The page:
Very fine and unaltered high Victorian interior, also retaining several notable features (mostly monuments) from the previous church. Nave has arch-braced roof in 5 bays with carved stone corbels, exposed rafters and ashlar pieces, 2 western bays forming an organ loft with pipe organ dated 1863, supported on triple-arched open stone screen with clustered shafts and cusped detailing to the arches and spandrels; balustrade has intersecting and cusped oval patterns. Area to west of screen forms baptistery with octagonal font on clustered shafts (old, probably early C18, octagonal font on short pedestal without base is in tower porch); main body of nave has collegiate-style stalls to walls with high canopied and panelled backs, partly obscuring the stained glass windows, with in front of the stalls a single set of pews, also inward facing; original oil light fittings (now converted to electricity) hang from roof. Similar seating in transepts, north of which has Victorian octagonal stone pulpit with traceried panels and tapered shaft, the south housing the lectern and an old wooden pulpit incorporating a fine early C16 panel, probably of Flemish origin, depicting the Crucifixion; stained glass in north transept to members of Griffith family (dedication date 1846) and in south to Frances Wynn (dedication date 1920 though plaque below refers to a window of 1863). Vaulted crossing with pointed arch on foliated corbels to west and full-height pointed chancel arch to east has 4 carved angels to springing. Reading desks flank steps to chancel, which is entered through gabled and trefoiled arch-way in centre of very fine and highly decorated low wrought-iron screen reminiscent of the work of Francis Skidmore of Coventry, the eastern side with built-in stalls which have free-standing fronts. Hollow-chamfered pointed doorway in north wall leads to vestry; ornate rails to marble-columned high altar and stained glass in east window commemorates Frances Maria, wife of the 3rd Lord Newborough (dated 1857 with initials SBW, London). Timber screen to south of chancel with traceried open panels, partly made up from an old screen, leads to Glynllifon Chapel, which in addition to its monuments (see below) contains several C18 Gothic-style chairs; stained glass in south window depicts Faith, Hope, Fortitude, Justice and Charity.

Monuments:Glynllifon Chapel has on west wall a large marble monument to Sir Thomas Wynn (d.1749)- bust supported on scrolled brackets with shell, cherub below inscription panel; on south wall Ellen and Frances Glyn (d.1711 & 1709)- marble monument with rounded pediment and 2 burning lamps. On south wall at west end of nave a marble wall monument (top broken) to members of the Bodvell family of Bodfan (1731-60) - mourning female figure contemplating an empty urn flanked by fluted Ionic pilasters. Simple C19 brass plate to members of Wynn family on north wall of chancel above door to vestry.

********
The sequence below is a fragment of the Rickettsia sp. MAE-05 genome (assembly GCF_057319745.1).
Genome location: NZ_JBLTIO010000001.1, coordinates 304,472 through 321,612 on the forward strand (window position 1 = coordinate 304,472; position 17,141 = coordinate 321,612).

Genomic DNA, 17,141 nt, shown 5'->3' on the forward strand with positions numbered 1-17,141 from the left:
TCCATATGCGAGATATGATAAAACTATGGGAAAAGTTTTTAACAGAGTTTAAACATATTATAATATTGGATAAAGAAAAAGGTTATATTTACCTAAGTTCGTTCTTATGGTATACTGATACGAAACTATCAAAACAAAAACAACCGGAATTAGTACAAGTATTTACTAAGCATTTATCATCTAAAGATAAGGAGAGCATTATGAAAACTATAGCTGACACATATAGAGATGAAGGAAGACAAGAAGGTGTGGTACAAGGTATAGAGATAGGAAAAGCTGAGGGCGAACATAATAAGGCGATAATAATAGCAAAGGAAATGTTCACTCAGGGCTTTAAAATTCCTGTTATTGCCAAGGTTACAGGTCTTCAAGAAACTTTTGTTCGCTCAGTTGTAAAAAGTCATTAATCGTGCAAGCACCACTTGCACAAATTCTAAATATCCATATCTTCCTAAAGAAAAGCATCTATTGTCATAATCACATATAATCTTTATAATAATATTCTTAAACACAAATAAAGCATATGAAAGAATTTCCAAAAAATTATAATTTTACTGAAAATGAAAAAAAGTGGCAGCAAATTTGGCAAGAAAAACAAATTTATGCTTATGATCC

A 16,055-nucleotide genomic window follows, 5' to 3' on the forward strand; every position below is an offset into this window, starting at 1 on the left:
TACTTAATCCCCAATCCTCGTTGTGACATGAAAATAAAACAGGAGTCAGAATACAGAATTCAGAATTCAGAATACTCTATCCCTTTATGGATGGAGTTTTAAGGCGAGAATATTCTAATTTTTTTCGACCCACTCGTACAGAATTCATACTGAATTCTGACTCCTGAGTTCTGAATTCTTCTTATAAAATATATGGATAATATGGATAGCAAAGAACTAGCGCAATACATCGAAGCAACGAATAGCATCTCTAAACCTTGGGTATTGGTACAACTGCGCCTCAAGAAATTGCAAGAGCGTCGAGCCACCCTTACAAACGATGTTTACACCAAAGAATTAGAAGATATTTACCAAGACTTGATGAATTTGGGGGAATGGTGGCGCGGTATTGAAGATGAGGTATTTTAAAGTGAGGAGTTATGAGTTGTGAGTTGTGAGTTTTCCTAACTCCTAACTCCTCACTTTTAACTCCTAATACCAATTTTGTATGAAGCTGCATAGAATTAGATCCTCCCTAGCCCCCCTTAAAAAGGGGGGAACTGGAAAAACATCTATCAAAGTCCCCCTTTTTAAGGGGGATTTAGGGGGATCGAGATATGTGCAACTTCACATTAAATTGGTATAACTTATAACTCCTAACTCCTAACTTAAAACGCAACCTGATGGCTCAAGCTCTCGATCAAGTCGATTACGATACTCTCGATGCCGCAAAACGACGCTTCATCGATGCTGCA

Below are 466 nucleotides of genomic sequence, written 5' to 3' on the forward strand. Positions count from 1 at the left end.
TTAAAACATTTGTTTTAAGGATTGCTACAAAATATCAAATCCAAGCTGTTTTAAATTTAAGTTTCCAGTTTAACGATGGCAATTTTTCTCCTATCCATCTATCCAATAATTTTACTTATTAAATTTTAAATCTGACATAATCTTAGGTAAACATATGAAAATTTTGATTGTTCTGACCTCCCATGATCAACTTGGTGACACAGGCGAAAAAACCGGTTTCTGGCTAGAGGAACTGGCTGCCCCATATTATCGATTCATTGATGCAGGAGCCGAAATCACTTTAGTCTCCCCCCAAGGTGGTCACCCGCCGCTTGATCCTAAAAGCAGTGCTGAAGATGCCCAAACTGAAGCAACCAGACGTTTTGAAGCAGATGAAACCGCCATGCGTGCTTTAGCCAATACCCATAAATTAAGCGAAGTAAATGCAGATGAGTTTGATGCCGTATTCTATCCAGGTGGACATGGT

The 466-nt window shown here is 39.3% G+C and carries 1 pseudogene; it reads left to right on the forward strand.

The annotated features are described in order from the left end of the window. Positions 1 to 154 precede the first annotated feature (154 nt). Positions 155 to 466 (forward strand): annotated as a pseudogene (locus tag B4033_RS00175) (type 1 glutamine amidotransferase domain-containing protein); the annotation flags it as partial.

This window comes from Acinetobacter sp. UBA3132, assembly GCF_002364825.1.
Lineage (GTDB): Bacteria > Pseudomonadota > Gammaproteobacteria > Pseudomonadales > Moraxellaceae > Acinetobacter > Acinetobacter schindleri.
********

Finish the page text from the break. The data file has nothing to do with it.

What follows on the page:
Reasons for Listing

Listed as a fine Victorian parish church in Decorated style occupying a dominant position at the centre of the important mid-C19 planned Newborough Estate village of Llandwrog; complete high Victorian interior of exceptional quality, a remarkable essay in the ecclesiological tastes of the period.

Other nearby listed buildings

  • II Sundial at the Church of St Twrog
    Situated on mound near the south-west corner of St Twrog's Churchyard.
  • II Caer Eglwys
    Situated in corner position in centre of village immediately to the south of St Twrog's Church; low rubblestone wall follows road to front.
  • II* Lych-gate and churchyard wall at the Church of St Twrog
    The lych-gate stands on the south-east side of St Twrog's raised and roughly circular-shaped churchyard, which is surrounded and retained by the churchyard wall.
  • II Vestry Cottage & Former Vestry
    Situated towards the northern end of the village on the east side of the road leading northwards; the cottage is cut into the adjoining churchyard wall and its projecting south gable is in fact within
  • II Horse Drinking Trough
    Attached to the north-eastern end of the rubblestone boundary wall in front of Nos.1-5 Cilgant (The Crescent).
  • II No.5 Cilgant (The Crescent)
    Situated immediately to north of church in centre of village; full-length rubblestone wall with iron gates to small front gardens follows concave curve of road to front.
  • II No.3 Cilgant (The Crescent)
    Situated immediately to north of church in centre of village; full-length rubblestone wall with iron gates to small front gardens follows concave curve of road to front.
  • II Cilgant
    Situated immediately to north of church in centre of village; full-length rubblestone wall with iron gates to small front gardens follows concave curve of road to front.